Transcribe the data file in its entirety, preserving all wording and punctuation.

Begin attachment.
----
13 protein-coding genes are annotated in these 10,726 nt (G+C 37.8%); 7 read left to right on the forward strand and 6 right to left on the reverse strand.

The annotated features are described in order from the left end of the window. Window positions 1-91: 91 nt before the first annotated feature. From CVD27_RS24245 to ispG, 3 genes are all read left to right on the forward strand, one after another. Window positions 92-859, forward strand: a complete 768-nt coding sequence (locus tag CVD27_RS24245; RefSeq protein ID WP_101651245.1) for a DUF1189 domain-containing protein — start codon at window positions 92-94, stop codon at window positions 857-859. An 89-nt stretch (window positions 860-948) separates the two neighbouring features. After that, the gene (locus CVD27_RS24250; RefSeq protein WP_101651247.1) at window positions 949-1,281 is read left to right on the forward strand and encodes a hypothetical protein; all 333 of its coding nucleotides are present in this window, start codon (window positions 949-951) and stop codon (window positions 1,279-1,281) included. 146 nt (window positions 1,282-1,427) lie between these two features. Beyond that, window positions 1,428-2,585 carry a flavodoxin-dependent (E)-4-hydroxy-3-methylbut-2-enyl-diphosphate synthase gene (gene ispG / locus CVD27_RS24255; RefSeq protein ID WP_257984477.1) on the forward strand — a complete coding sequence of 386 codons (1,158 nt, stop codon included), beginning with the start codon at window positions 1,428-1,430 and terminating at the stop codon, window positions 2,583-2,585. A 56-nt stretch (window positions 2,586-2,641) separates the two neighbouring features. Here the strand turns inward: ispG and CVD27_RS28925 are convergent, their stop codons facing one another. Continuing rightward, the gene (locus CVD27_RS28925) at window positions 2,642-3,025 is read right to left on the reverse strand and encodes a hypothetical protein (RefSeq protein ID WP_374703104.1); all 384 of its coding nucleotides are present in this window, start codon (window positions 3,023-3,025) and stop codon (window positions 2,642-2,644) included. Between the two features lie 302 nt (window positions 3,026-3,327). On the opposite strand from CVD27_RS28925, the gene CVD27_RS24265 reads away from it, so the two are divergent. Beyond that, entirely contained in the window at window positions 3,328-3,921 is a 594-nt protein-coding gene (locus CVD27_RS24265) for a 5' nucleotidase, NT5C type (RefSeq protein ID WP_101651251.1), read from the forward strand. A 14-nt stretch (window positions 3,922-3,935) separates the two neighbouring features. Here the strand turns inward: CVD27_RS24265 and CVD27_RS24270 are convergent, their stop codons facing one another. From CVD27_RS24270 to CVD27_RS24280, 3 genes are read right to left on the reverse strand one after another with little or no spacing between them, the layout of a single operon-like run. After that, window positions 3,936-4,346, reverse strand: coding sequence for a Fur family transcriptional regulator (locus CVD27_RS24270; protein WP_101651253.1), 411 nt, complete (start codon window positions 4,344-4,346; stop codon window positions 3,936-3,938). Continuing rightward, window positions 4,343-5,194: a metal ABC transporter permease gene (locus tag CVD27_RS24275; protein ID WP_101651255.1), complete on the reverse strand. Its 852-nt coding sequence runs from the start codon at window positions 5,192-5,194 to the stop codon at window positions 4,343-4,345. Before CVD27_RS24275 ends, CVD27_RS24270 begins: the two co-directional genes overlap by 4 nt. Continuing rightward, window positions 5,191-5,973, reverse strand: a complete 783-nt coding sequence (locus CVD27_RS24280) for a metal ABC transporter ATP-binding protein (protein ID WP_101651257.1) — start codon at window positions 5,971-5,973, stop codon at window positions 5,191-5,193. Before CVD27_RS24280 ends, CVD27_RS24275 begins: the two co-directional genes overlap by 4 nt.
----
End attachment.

13 protein-coding genes are annotated in these 10,726 nt (G+C 37.8%); 7 read left to right on the forward strand and 6 right to left on the reverse strand.

The annotated features are described in order from the left end of the window. Window positions 1-91: 91 nt before the first annotated feature. From CVD27_RS24245 to ispG, 3 genes are all read left to right on the forward strand, one after another. Window positions 92-859, forward strand: a complete 768-nt coding sequence (locus tag CVD27_RS24245; RefSeq protein ID WP_101651245.1) for a DUF1189 domain-containing protein — start codon at window positions 92-94, stop codon at window positions 857-859. An 89-nt stretch (window positions 860-948) separates the two neighbouring features. After that, the gene (locus CVD27_RS24250; RefSeq protein WP_101651247.1) at window positions 949-1,281 is read left to right on the forward strand and encodes a hypothetical protein; all 333 of its coding nucleotides are present in this window, start codon (window positions 949-951) and stop codon (window positions 1,279-1,281) included. 146 nt (window positions 1,282-1,427) lie between these two features. Beyond that, window positions 1,428-2,585 carry a flavodoxin-dependent (E)-4-hydroxy-3-methylbut-2-enyl-diphosphate synthase gene (gene ispG / locus CVD27_RS24255; RefSeq protein ID WP_257984477.1) on the forward strand — a complete coding sequence of 386 codons (1,158 nt, stop codon included), beginning with the start codon at window positions 1,428-1,430 and terminating at the stop codon, window positions 2,583-2,585. A 56-nt stretch (window positions 2,586-2,641) separates the two neighbouring features. Here the strand turns inward: ispG and CVD27_RS28925 are convergent, their stop codons facing one another. Continuing rightward, the gene (locus CVD27_RS28925) at window positions 2,642-3,025 is read right to left on the reverse strand and encodes a hypothetical protein (RefSeq protein ID WP_374703104.1); all 384 of its coding nucleotides are present in this window, start codon (window positions 3,023-3,025) and stop codon (window positions 2,642-2,644) included. Between the two features lie 302 nt (window positions 3,026-3,327). On the opposite strand from CVD27_RS28925, the gene CVD27_RS24265 reads away from it, so the two are divergent. Beyond that, entirely contained in the window at window positions 3,328-3,921 is a 594-nt protein-coding gene (locus CVD27_RS24265) for a 5' nucleotidase, NT5C type (RefSeq protein ID WP_101651251.1), read from the forward strand. A 14-nt stretch (window positions 3,922-3,935) separates the two neighbouring features. Here the strand turns inward: CVD27_RS24265 and CVD27_RS24270 are convergent, their stop codons facing one another. From CVD27_RS24270 to CVD27_RS24280, 3 genes are read right to left on the reverse strand one after another with little or no spacing between them, the layout of a single operon-like run. After that, window positions 3,936-4,346, reverse strand: coding sequence for a Fur family transcriptional regulator (locus CVD27_RS24270; protein WP_101651253.1), 411 nt, complete (start codon window positions 4,344-4,346; stop codon window positions 3,936-3,938). Continuing rightward, window positions 4,343-5,194: a metal ABC transporter permease gene (locus tag CVD27_RS24275; protein ID WP_101651255.1), complete on the reverse strand. Its 852-nt coding sequence runs from the start codon at window positions 5,192-5,194 to the stop codon at window positions 4,343-4,345. Before CVD27_RS24275 ends, CVD27_RS24270 begins: the two co-directional genes overlap by 4 nt. Continuing rightward, window positions 5,191-5,973, reverse strand: a complete 783-nt coding sequence (locus CVD27_RS24280) for a metal ABC transporter ATP-binding protein (protein ID WP_101651257.1) — start codon at window positions 5,971-5,973, stop codon at window positions 5,191-5,193. Before CVD27_RS24280 ends, CVD27_RS24275 begins: the two co-directional genes overlap by 4 nt.